Al Huntwho predicted on CNN that the Taliban will collapse within
a weekare dreaming. The air campaign to pave the way for the minority
Northern Alliances entrance into Kabul is only stiffening the resistance
among Southern Afghanistans Pashtun majority, for the fratricidal history
of Afghan civil war makes the prospect of ethnic cleansing in the event of an
Alliance victory very real.
International politics is rather like chess; one has to be able to think eight
to ten moves ahead. Thats something American presidents of the past 50
years have not been very good atthey cannot see farther than the next
election. Bush is no chess player, and the madness of militarizing the campaign
against terrorism becomes clearer every day, for war has its own momentumonce
set in motion, the machine operates on its own inexorable logic, divorced from
rational political goals.
U.S. military action in Afghanistan is already outpacing Bushs murky
political objectives. American efforts to put together a coalition government
under the aegis of the octogenarian King Zahir have stalled amid the squabbling
of the heroin-dealing warlords who are our purchased allies. Pakistan, of course,
detests the Northern Alliance, and neither has it forgotten that the king tried
to annex part of Pakistan in the 60s.
President Pervez Musharraf will face enormous difficulty in keeping the lid
on growing opposition in Pakistan if a hastily cobbled-together regime considered
hostile to Pakistani interests takes symbolic power in Kabul. Musharrafs
limited purge of his military and intelligence chiefs is an admission of weakness,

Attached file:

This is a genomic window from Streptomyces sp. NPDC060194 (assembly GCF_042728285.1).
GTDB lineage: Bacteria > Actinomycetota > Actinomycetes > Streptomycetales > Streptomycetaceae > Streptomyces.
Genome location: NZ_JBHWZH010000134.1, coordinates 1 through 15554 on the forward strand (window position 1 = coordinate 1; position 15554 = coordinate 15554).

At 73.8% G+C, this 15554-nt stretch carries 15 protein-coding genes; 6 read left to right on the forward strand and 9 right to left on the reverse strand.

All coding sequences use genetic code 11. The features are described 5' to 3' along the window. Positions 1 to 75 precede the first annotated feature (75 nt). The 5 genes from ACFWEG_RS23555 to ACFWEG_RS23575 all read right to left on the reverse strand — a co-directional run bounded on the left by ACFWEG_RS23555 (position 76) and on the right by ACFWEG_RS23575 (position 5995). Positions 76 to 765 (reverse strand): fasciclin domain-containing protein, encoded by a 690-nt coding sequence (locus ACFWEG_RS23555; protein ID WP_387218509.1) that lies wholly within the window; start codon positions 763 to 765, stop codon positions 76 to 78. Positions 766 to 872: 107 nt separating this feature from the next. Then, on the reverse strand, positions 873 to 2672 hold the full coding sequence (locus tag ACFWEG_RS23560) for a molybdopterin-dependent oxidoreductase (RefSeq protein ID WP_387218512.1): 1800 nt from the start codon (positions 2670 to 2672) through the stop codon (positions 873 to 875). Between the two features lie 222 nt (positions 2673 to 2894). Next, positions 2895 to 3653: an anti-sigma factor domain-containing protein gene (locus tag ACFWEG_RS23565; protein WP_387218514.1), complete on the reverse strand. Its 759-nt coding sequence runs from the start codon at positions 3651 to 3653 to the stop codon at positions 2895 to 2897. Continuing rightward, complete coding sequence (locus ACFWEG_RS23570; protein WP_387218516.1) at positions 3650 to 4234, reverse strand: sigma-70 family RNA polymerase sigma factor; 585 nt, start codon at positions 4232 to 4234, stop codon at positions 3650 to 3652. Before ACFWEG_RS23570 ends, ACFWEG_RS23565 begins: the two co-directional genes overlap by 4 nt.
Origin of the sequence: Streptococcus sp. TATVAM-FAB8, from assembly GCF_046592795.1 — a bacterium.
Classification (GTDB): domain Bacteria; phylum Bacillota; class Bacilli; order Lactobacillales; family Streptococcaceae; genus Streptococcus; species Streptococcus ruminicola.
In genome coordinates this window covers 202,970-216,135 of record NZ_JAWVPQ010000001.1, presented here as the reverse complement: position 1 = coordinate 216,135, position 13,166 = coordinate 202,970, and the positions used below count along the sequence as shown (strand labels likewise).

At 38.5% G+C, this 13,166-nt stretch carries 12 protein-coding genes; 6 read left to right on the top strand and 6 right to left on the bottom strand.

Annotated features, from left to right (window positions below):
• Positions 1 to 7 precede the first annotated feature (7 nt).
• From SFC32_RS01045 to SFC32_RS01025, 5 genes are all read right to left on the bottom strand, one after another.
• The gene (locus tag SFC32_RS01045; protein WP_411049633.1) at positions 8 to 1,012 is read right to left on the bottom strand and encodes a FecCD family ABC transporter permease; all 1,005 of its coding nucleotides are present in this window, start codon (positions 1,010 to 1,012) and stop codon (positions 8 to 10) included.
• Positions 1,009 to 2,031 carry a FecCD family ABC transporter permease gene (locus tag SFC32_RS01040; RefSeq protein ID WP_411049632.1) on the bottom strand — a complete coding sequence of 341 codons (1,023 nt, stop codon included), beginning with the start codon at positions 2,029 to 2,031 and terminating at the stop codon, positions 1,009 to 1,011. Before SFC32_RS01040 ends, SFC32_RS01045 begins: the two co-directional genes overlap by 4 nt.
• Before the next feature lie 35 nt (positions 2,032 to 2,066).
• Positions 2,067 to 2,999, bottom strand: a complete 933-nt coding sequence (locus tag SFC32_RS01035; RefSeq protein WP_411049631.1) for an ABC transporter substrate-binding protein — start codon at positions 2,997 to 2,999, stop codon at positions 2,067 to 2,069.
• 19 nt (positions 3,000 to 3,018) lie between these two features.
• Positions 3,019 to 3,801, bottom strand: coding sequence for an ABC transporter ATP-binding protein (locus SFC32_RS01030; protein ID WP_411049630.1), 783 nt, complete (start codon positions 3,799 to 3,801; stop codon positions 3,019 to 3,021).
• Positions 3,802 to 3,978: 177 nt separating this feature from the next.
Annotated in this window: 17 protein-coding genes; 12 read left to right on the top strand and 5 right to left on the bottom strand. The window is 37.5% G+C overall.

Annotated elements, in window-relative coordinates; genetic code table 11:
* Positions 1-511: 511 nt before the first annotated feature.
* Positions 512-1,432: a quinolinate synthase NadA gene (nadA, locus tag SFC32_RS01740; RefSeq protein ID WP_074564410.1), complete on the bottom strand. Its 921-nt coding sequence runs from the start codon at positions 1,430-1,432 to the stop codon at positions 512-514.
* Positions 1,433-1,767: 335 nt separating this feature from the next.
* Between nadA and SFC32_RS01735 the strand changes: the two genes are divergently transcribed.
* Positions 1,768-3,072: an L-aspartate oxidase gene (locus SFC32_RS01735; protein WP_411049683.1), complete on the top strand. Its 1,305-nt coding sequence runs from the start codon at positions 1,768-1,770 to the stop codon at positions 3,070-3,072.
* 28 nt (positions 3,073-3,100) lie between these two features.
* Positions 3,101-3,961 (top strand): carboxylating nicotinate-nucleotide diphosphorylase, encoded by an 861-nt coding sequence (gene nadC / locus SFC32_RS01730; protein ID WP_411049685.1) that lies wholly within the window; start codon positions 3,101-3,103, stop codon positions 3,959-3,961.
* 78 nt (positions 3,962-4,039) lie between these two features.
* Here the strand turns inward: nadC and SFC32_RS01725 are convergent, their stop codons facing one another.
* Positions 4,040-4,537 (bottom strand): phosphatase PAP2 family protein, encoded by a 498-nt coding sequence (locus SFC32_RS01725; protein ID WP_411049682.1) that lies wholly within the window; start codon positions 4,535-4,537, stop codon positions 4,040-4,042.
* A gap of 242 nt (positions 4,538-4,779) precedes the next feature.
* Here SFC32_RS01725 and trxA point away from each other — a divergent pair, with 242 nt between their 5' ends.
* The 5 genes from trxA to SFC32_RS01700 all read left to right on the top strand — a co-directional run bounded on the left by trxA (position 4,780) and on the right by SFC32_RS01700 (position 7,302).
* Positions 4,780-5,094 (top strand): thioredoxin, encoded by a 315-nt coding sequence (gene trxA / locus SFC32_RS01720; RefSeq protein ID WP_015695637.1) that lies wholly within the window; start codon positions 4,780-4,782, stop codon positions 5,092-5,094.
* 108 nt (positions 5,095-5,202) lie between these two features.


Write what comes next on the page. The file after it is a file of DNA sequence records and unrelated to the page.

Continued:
not a demonstration of strength: More than a quarter of Pakistans military
are Pashtun, and, in addition to the ethnic and religious sympathies that bind
much of the officer corps and most of the Pakistani intelligence service to
the Taliban, the corruption of the Pakistani military by heroin-trafficking
links them economically to the Taliban-supporting local Afghan chieftains as well.
In this context, the American bombing has created what the BBC has rightly
characterized as a humanitarian, political and security crisis on
the Afghan-Pakistani border, where tens of thousands of hunger-mad Afghan refugees
are massing. The BBC and others have filmed the Taliban rounding up the men,
separating them from the women and children, and stocking them in barbed-wire
camps for conscription or ethnic cleansing. But whether Pakistan continues to
keep them out at gunpoint, or lets them enter (something that this country,
which is $140 billion in debt and already hosting some 4 million refugees, cannot
afford to do), these refugees constitute a political powder keg whose existence
further destabilizes Musharraf and increases his vulnerability to a coup. (If
he goes, who controls Pakistans nukes?)
Add to this volatile mix the mounting civilian casualties from American bombing
(including the destruction of a hospital, confirmed by U.N. observers) and one
wonders how long Musharraf can hold onparticularly with India using the
war as cover to step up its military activity in Kashmir, thus inflaming both
the Pakistani military and the masses in the street. Moreover, Seymour Hershs
fine reporting in The New Yorker has underscored just how fragile is
the sclerotic Saudi princes hold on their country. No wonder both Pakistan